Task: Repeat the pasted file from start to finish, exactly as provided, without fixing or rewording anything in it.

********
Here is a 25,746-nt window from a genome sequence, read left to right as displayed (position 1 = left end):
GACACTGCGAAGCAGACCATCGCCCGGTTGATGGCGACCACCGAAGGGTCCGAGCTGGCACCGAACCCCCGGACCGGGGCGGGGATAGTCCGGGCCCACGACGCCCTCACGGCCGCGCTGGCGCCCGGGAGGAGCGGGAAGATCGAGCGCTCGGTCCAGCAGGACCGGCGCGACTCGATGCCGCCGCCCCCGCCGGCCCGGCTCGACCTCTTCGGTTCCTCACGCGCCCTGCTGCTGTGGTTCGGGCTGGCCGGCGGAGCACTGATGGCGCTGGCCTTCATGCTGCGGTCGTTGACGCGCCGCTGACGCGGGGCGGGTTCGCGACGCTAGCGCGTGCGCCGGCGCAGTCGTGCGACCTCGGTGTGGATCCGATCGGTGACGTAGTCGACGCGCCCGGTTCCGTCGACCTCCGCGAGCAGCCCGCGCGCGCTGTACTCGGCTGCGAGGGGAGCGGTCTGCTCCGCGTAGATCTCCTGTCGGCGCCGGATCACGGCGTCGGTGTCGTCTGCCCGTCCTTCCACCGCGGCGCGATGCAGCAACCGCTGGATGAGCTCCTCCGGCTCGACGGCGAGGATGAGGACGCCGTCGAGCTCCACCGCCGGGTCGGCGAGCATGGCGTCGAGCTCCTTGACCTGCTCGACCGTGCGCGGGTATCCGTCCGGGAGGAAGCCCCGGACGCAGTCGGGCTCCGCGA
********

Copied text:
Here is a 25,746-nt window from a genome sequence, read left to right as displayed (position 1 = left end):
GACACTGCGAAGCAGACCATCGCCCGGTTGATGGCGACCACCGAAGGGTCCGAGCTGGCACCGAACCCCCGGACCGGGGCGGGGATAGTCCGGGCCCACGACGCCCTCACGGCCGCGCTGGCGCCCGGGAGGAGCGGGAAGATCGAGCGCTCGGTCCAGCAGGACCGGCGCGACTCGATGCCGCCGCCCCCGCCGGCCCGGCTCGACCTCTTCGGTTCCTCACGCGCCCTGCTGCTGTGGTTCGGGCTGGCCGGCGGAGCACTGATGGCGCTGGCCTTCATGCTGCGGTCGTTGACGCGCCGCTGACGCGGGGCGGGTTCGCGACGCTAGCGCGTGCGCCGGCGCAGTCGTGCGACCTCGGTGTGGATCCGATCGGTGACGTAGTCGACGCGCCCGGTTCCGTCGACCTCCGCGAGCAGCCCGCGCGCGCTGTACTCGGCTGCGAGGGGAGCGGTCTGCTCCGCGTAGATCTCCTGTCGGCGCCGGATCACGGCGTCGGTGTCGTCTGCCCGTCCTTCCACCGCGGCGCGATGCAGCAACCGCTGGATGAGCTCCTCCGGCTCGACGGCGAGGATGAGGACGCCGTCGAGCTCCACCGCCGGGTCGGCGAGCATGGCGTCGAGCTCCTTGACCTGCTCGACCGTGCGCGGGTATCCGTCCGGGAGGAAGCCCCGGACGCAGTCGGGCTCCGCGA